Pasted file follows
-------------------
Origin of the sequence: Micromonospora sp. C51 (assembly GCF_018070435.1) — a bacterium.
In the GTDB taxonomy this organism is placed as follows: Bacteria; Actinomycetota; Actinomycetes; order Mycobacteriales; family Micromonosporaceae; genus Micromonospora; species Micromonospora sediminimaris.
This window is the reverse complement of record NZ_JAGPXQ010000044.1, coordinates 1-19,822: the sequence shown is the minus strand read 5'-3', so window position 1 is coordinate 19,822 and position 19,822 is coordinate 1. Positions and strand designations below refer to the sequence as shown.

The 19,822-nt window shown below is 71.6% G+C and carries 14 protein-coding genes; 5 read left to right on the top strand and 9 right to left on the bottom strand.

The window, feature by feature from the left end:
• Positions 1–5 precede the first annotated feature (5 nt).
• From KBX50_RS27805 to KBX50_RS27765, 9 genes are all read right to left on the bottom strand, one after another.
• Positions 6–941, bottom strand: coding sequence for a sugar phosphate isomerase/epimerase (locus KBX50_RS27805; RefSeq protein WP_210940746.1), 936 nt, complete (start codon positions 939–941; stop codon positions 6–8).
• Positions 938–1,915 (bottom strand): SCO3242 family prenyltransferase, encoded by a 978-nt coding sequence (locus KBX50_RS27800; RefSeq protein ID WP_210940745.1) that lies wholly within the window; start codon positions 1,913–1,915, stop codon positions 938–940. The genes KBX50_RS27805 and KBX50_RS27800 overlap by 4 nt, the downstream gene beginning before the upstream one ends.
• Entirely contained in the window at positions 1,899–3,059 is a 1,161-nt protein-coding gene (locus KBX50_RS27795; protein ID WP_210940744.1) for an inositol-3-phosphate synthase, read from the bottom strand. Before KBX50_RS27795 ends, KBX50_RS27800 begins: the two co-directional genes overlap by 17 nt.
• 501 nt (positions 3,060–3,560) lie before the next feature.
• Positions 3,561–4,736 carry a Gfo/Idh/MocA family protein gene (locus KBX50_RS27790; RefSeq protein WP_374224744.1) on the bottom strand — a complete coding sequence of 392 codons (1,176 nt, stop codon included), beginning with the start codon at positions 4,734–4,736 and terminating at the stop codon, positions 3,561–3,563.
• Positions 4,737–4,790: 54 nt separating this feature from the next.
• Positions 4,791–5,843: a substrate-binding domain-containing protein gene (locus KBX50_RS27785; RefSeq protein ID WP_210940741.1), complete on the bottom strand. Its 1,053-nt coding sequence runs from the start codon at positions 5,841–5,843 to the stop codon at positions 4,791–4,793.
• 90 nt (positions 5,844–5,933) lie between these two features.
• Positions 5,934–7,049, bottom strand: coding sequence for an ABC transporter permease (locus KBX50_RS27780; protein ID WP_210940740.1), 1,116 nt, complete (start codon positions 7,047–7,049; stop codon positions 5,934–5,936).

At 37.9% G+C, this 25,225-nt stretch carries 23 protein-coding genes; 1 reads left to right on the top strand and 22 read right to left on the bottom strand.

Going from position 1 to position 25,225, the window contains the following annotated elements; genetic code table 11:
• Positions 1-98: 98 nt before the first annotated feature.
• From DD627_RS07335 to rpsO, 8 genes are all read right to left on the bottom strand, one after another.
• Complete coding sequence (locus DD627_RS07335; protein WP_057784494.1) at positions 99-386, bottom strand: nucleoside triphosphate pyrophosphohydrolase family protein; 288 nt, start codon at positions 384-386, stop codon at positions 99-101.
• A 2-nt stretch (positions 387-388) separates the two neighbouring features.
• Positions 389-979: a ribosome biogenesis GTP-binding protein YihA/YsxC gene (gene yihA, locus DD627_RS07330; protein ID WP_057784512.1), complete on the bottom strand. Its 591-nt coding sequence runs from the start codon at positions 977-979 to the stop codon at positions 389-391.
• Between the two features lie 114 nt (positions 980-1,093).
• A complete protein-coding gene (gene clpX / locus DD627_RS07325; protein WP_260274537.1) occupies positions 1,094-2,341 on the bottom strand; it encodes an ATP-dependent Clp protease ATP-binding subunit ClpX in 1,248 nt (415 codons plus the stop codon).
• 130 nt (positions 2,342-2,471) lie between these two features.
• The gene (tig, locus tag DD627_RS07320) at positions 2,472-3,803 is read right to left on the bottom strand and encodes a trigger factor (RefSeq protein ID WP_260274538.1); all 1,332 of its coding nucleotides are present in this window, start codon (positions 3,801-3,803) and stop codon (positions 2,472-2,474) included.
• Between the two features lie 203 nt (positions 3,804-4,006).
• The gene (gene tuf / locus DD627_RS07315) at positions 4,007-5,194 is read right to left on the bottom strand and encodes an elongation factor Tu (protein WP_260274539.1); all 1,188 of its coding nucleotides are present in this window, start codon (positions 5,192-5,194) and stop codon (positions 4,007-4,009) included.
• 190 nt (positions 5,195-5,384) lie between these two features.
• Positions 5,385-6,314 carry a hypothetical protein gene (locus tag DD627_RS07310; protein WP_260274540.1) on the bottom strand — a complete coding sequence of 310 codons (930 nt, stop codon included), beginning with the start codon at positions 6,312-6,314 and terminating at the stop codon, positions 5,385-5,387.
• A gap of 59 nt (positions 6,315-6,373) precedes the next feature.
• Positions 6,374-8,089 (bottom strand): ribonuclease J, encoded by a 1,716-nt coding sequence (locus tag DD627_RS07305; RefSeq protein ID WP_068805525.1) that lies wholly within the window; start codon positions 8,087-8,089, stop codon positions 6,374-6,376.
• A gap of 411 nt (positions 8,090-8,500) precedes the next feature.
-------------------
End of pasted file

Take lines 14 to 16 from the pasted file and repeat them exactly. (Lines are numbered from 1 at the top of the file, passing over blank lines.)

• Positions 4,791–5,843: a substrate-binding domain-containing protein gene (locus KBX50_RS27785; RefSeq protein ID WP_210940741.1), complete on the bottom strand. Its 1,053-nt coding sequence runs from the start codon at positions 5,841–5,843 to the stop codon at positions 4,791–4,793.
• 90 nt (positions 5,844–5,933) lie between these two features.
• Positions 5,934–7,049, bottom strand: coding sequence for an ABC transporter permease (locus KBX50_RS27780; protein ID WP_210940740.1), 1,116 nt, complete (start codon positions 7,047–7,049; stop codon positions 5,934–5,936).